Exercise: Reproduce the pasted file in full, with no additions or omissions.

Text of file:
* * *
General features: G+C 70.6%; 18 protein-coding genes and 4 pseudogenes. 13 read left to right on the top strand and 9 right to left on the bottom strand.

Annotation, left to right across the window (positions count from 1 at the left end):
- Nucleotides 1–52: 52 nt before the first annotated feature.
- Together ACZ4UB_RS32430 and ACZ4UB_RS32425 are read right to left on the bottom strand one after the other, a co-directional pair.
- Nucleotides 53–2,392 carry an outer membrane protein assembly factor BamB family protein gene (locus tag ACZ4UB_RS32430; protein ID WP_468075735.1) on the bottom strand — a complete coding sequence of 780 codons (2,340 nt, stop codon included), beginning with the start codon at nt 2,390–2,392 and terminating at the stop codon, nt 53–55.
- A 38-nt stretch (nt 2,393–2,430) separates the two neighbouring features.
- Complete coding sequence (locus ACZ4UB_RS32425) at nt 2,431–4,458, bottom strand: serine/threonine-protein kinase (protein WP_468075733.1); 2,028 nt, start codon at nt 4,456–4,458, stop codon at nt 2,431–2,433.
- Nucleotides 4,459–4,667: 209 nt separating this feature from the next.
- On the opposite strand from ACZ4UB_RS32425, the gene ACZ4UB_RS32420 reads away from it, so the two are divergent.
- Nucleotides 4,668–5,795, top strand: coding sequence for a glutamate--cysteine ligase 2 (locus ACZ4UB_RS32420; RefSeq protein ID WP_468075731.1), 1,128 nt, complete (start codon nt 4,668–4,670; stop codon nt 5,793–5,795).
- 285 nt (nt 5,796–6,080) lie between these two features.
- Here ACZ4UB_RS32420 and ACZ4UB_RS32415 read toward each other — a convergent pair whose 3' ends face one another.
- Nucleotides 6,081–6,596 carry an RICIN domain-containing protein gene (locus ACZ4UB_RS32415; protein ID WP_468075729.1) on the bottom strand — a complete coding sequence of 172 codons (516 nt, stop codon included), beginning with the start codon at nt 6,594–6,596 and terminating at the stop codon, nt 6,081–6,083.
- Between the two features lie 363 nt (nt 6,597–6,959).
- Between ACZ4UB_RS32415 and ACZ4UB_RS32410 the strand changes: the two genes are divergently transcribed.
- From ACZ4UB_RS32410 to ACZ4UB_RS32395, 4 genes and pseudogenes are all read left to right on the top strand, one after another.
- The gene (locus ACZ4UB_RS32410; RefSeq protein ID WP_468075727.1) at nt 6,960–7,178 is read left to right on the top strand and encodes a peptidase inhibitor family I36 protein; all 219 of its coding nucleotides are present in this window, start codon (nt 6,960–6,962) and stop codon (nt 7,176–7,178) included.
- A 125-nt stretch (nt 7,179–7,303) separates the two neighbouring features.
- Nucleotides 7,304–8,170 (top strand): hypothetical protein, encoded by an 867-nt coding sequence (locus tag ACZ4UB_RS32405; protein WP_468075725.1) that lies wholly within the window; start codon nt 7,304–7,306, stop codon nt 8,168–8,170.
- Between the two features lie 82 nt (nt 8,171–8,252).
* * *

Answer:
General features: G+C 70.6%; 18 protein-coding genes and 4 pseudogenes. 13 read left to right on the top strand and 9 right to left on the bottom strand.

Annotation, left to right across the window (positions count from 1 at the left end):
- Nucleotides 1–52: 52 nt before the first annotated feature.
- Together ACZ4UB_RS32430 and ACZ4UB_RS32425 are read right to left on the bottom strand one after the other, a co-directional pair.
- Nucleotides 53–2,392 carry an outer membrane protein assembly factor BamB family protein gene (locus tag ACZ4UB_RS32430; protein ID WP_468075735.1) on the bottom strand — a complete coding sequence of 780 codons (2,340 nt, stop codon included), beginning with the start codon at nt 2,390–2,392 and terminating at the stop codon, nt 53–55.
- A 38-nt stretch (nt 2,393–2,430) separates the two neighbouring features.
- Complete coding sequence (locus ACZ4UB_RS32425) at nt 2,431–4,458, bottom strand: serine/threonine-protein kinase (protein WP_468075733.1); 2,028 nt, start codon at nt 4,456–4,458, stop codon at nt 2,431–2,433.
- Nucleotides 4,459–4,667: 209 nt separating this feature from the next.
- On the opposite strand from ACZ4UB_RS32425, the gene ACZ4UB_RS32420 reads away from it, so the two are divergent.
- Nucleotides 4,668–5,795, top strand: coding sequence for a glutamate--cysteine ligase 2 (locus ACZ4UB_RS32420; RefSeq protein ID WP_468075731.1), 1,128 nt, complete (start codon nt 4,668–4,670; stop codon nt 5,793–5,795).
- 285 nt (nt 5,796–6,080) lie between these two features.
- Here ACZ4UB_RS32420 and ACZ4UB_RS32415 read toward each other — a convergent pair whose 3' ends face one another.
- Nucleotides 6,081–6,596 carry an RICIN domain-containing protein gene (locus ACZ4UB_RS32415; protein ID WP_468075729.1) on the bottom strand — a complete coding sequence of 172 codons (516 nt, stop codon included), beginning with the start codon at nt 6,594–6,596 and terminating at the stop codon, nt 6,081–6,083.
- Between the two features lie 363 nt (nt 6,597–6,959).
- Between ACZ4UB_RS32415 and ACZ4UB_RS32410 the strand changes: the two genes are divergently transcribed.
- From ACZ4UB_RS32410 to ACZ4UB_RS32395, 4 genes and pseudogenes are all read left to right on the top strand, one after another.
- The gene (locus ACZ4UB_RS32410; RefSeq protein ID WP_468075727.1) at nt 6,960–7,178 is read left to right on the top strand and encodes a peptidase inhibitor family I36 protein; all 219 of its coding nucleotides are present in this window, start codon (nt 6,960–6,962) and stop codon (nt 7,176–7,178) included.
- A 125-nt stretch (nt 7,179–7,303) separates the two neighbouring features.
- Nucleotides 7,304–8,170 (top strand): hypothetical protein, encoded by an 867-nt coding sequence (locus tag ACZ4UB_RS32405; protein WP_468075725.1) that lies wholly within the window; start codon nt 7,304–7,306, stop codon nt 8,168–8,170.
- Between the two features lie 82 nt (nt 8,171–8,252).